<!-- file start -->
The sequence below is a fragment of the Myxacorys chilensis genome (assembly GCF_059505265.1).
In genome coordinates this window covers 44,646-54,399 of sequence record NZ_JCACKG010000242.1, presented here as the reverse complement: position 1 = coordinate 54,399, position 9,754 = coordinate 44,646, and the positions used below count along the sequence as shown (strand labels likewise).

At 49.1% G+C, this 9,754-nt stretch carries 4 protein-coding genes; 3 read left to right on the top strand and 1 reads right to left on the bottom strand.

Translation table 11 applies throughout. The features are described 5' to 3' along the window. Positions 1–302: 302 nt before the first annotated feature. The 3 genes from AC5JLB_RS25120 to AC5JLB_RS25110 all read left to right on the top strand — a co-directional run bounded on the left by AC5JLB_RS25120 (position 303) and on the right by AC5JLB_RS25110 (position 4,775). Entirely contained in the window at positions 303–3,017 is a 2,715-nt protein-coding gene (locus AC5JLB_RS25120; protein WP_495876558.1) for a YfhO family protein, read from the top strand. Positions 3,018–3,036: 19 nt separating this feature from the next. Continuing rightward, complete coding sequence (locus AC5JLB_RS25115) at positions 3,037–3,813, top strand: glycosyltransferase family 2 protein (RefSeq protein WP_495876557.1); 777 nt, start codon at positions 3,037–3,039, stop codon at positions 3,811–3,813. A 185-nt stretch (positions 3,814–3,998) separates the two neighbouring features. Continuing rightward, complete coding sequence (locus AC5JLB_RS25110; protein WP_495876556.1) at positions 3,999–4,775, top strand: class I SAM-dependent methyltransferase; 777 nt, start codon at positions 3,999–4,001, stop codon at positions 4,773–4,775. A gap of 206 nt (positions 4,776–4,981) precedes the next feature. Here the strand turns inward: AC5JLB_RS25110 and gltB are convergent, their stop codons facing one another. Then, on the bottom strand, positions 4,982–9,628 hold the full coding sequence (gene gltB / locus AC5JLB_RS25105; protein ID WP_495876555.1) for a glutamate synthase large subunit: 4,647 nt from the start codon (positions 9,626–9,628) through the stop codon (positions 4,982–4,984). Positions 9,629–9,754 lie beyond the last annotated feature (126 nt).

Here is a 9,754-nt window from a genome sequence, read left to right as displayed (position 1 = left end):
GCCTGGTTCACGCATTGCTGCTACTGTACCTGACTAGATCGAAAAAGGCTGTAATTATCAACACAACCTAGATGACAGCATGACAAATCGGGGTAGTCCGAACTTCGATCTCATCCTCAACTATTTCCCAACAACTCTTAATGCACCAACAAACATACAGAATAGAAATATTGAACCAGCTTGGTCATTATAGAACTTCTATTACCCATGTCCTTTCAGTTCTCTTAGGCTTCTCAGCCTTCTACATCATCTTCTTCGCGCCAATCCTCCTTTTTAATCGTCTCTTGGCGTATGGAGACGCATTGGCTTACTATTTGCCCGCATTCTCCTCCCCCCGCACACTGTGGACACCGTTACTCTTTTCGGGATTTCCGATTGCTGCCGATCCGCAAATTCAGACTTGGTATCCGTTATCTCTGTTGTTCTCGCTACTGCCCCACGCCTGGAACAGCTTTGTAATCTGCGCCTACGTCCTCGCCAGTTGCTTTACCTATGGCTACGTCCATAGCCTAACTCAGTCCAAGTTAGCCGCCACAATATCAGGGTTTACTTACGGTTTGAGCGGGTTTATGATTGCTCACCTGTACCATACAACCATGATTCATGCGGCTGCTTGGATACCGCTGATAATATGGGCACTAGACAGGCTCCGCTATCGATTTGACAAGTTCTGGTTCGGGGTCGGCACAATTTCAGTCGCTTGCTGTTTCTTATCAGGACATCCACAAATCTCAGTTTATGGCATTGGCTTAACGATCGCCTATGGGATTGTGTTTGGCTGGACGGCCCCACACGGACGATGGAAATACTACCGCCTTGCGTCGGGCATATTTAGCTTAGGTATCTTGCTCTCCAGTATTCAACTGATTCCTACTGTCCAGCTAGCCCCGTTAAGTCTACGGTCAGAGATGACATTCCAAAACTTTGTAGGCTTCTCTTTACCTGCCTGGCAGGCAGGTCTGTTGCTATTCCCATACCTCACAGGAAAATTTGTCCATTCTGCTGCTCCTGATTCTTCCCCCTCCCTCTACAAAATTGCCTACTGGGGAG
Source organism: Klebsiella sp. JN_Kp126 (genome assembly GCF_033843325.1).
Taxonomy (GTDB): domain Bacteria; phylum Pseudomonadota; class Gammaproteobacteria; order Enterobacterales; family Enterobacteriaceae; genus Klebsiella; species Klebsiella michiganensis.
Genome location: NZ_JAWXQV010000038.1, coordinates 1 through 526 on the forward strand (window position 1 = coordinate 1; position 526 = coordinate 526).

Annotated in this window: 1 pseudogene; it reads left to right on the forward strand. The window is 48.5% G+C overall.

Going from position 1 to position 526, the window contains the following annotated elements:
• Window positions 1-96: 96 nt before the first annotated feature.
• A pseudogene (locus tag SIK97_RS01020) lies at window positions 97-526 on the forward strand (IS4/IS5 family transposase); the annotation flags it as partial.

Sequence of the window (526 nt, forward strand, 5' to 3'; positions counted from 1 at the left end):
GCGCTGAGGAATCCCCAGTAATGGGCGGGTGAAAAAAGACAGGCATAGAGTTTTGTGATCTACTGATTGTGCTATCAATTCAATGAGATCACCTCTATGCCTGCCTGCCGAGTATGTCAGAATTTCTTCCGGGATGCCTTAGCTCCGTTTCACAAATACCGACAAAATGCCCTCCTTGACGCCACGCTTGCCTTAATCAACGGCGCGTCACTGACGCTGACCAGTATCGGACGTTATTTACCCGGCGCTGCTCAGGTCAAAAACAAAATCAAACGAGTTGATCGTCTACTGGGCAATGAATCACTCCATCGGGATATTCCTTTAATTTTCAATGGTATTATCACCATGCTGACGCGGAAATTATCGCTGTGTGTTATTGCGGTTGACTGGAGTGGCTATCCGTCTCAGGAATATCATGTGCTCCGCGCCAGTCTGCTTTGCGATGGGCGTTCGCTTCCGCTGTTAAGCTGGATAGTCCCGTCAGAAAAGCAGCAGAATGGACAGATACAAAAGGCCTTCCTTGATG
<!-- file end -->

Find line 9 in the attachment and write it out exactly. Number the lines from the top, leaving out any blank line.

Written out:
Genome location: NZ_JAWXQV010000038.1, coordinates 1 through 526 on the forward strand (window position 1 = coordinate 1; position 526 = coordinate 526).